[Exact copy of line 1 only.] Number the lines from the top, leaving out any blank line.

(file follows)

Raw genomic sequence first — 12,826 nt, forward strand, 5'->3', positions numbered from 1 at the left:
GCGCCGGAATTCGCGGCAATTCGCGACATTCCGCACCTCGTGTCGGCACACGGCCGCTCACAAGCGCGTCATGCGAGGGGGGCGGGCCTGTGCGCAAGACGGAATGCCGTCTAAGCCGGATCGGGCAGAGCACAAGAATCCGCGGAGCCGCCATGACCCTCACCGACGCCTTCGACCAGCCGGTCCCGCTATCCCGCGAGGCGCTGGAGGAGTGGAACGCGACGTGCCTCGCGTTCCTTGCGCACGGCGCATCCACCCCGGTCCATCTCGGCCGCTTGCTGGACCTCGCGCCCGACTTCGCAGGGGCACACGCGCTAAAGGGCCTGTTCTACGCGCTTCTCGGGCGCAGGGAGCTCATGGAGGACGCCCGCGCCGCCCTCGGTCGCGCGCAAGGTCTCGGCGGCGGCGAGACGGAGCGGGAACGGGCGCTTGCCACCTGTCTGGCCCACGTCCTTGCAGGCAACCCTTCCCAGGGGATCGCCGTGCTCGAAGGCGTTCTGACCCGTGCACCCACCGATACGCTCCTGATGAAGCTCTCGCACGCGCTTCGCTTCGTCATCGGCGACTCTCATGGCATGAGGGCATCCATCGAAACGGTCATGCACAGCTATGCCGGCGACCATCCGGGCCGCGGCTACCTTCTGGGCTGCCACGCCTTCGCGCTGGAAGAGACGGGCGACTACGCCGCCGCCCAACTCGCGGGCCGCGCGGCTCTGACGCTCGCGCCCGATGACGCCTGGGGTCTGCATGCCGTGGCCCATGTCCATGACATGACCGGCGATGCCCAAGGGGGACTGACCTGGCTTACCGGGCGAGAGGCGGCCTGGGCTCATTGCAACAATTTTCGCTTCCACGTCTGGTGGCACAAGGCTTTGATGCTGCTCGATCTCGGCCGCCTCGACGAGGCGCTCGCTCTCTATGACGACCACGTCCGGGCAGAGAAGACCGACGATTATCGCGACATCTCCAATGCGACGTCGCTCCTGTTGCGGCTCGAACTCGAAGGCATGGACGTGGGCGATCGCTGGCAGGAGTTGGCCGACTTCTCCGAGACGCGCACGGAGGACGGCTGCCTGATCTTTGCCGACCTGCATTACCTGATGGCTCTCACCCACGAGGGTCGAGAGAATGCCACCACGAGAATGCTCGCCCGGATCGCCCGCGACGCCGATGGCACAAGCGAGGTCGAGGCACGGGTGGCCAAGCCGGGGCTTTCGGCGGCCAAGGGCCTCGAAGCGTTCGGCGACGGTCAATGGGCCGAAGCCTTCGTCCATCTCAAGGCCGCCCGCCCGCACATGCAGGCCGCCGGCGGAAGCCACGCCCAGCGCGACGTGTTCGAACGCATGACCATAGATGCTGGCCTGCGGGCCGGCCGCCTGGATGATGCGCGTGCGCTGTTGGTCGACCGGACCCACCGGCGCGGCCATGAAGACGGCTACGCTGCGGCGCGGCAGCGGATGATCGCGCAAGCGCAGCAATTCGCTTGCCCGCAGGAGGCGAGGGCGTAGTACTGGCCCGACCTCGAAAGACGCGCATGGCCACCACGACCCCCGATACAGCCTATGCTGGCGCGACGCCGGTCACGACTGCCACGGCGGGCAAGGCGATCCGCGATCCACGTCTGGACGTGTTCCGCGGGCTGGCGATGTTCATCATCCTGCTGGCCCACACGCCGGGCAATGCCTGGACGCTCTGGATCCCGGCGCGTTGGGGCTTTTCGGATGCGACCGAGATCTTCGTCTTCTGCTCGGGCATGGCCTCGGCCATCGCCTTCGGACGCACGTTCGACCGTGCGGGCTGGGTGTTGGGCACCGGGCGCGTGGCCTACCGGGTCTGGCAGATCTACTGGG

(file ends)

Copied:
Raw genomic sequence first — 12,826 nt, forward strand, 5'->3', positions numbered from 1 at the left: